Presentations in the Freeman Family Holocaust Education Centre
he Jewish Heritage Centre is pleased to let you know that with the reopening of the Freeman Family Holocaust Education Centre, we welcome middle school and high school students to visit us once again. We offer presentations on the Holocaust and on historical and contemporary antisemitism, including antisemitism in Canada. Each presentation is based on the latest best practices in education (as recommended by the 35 countries of the Holocaust Remembrance Alliance).
The goals of the presentations are as follows:
- To develop knowledge of the Holocaust, racism and antisemitism ensuring accuracy in individual understanding and knowledge and raising awareness about the possible consequences of racism and antisemitism;
- To create engaging teaching environments for learning about the Holocaust, racism and antisemitism, including Canada’s checkered history– past and present;
- To promote critical and reflective thinking about the Holocaust, racism, and antisemitism;
- To contribute to Human Rights and genocide prevention education.
OUR INTERACTIVE TABLE
The one and a half to two-hour presentations consist of a presentation by an expert and is followed by a tour of our space and introduction to our new technology additions.
Our presentations are designed to enrich the curriculum and to offer students opportunities and materials for reflection, discussion and further research into a range of issues. Our intention is to raise awareness and understanding of the history of the Holocaust as a universal human rights issue. We address the fact that society continues to witness genocide due to continuing racism and hatred and that we must all be vigilant in opposing racism, antisemitism and other forms of bigotry.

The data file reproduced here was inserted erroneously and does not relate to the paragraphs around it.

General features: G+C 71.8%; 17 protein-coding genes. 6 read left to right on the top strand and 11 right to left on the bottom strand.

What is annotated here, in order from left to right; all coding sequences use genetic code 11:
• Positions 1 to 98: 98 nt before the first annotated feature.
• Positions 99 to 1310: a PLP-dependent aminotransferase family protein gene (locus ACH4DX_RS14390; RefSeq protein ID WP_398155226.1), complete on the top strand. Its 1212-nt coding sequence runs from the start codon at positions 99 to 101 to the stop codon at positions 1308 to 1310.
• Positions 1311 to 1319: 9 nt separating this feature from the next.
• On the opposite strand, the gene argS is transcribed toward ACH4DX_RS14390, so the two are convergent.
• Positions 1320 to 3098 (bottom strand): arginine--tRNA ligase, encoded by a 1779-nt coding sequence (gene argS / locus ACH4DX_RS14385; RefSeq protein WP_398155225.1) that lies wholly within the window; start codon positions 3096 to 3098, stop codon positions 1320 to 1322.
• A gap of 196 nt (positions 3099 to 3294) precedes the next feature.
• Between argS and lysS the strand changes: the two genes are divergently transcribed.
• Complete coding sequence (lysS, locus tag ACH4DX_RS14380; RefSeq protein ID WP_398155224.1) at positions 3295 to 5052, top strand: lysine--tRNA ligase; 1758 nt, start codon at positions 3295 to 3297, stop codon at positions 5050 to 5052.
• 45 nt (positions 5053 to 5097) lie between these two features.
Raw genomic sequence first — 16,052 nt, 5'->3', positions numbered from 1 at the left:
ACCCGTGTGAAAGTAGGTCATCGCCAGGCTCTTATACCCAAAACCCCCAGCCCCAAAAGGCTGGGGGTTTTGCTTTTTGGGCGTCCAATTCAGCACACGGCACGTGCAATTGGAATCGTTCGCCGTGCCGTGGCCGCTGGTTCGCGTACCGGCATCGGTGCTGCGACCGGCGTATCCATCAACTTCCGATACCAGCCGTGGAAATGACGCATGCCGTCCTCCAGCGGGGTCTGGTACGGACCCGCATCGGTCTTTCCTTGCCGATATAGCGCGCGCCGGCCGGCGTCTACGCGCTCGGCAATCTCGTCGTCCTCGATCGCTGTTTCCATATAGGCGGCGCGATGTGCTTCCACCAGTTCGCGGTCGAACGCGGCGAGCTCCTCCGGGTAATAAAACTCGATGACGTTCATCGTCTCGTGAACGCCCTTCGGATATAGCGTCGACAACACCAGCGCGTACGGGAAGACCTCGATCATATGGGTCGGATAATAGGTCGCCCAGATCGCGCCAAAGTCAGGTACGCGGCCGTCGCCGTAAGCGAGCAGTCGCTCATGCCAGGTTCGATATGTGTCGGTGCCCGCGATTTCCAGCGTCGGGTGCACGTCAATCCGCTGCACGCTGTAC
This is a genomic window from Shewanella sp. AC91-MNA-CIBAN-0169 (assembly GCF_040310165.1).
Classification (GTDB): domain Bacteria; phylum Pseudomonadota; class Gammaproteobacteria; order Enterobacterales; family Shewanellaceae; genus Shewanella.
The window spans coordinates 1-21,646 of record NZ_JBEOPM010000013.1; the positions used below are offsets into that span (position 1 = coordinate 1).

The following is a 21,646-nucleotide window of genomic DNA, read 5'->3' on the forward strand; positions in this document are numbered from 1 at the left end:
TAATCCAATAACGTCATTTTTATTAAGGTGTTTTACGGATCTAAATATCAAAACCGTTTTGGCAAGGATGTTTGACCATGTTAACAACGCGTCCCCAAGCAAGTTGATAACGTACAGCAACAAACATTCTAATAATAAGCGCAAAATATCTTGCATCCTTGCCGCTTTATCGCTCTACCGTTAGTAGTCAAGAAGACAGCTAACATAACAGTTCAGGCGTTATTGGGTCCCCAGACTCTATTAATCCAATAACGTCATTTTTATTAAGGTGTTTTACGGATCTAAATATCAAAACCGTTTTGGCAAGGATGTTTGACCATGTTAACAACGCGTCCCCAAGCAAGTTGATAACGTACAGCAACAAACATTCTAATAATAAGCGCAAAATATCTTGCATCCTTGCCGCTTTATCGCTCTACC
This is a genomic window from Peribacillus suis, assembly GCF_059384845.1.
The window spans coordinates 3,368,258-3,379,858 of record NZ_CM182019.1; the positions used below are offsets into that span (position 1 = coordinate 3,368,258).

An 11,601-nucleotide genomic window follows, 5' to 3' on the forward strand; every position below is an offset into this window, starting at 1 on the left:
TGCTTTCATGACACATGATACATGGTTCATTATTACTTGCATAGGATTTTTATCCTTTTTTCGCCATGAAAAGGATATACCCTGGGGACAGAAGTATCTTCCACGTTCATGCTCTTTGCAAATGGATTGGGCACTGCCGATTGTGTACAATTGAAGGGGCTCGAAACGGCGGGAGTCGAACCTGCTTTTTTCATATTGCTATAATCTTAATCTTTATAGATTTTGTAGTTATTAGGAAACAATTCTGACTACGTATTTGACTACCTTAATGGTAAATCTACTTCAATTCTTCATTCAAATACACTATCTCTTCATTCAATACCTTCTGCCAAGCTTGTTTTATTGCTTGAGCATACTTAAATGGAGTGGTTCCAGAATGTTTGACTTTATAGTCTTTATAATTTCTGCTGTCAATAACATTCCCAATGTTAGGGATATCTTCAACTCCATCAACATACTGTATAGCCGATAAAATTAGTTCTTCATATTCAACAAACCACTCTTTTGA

The Freeman Family Foundation Holocaust Education Centre is located at the Asper Jewish Community Campus at 123 Doncaster Street. The window at the entrance to the museum depicts the diverse lives of our survivors and their families before the Holocaust with exquisite artefacts and photos. Visitors enter by walking through a replica of the boxcar doors which sealed the fate of so many of those transported to the death camps during the Holocaust. The museum is unique in that all the artefacts and photos belonged to Manitoba Holocaust survivors. Text panels further outline the history of the Holocaust.
With the passage of time, there have been advances in best practices in Holocaust museology, education, and research findings. Technology has become an essential element of Holocaust museums today, attracting the interest of young people and also allowing for the integration of a large collection of materials. With that in mind, we have developed an interactive table, which features stories and photographs outlining the lives of local survivors before, during, and after the Holocaust. An overview of the Holocaust includes maps and photos to further illustrate the history as well as the individual stories. We are also paying tribute to the contributions of our survivors to our community.
In addition to the interactive table, a computer kiosk connects visitors to the USC Shoah Foundation’s Visual History Archive (VHA) and its more than 55,000 video testimonies and a list of 1.9 million searchable names. We are the only full access site to the VHA between Toronto and Calgary. A third electronic addition to our museum is the projection of the names of all survivors who settled in Winnipeg at any time – some 1050 men and women.
There is no charge for these presentations; however, donations would be gratefully appreciated as they help us pay for our overhead costs and ensure that we are able to continue our programming. Tax receipts are available.
To book a visit, contact us: [email protected]
Students from the Gray Academy of Education visit the Holocaust Education Centre.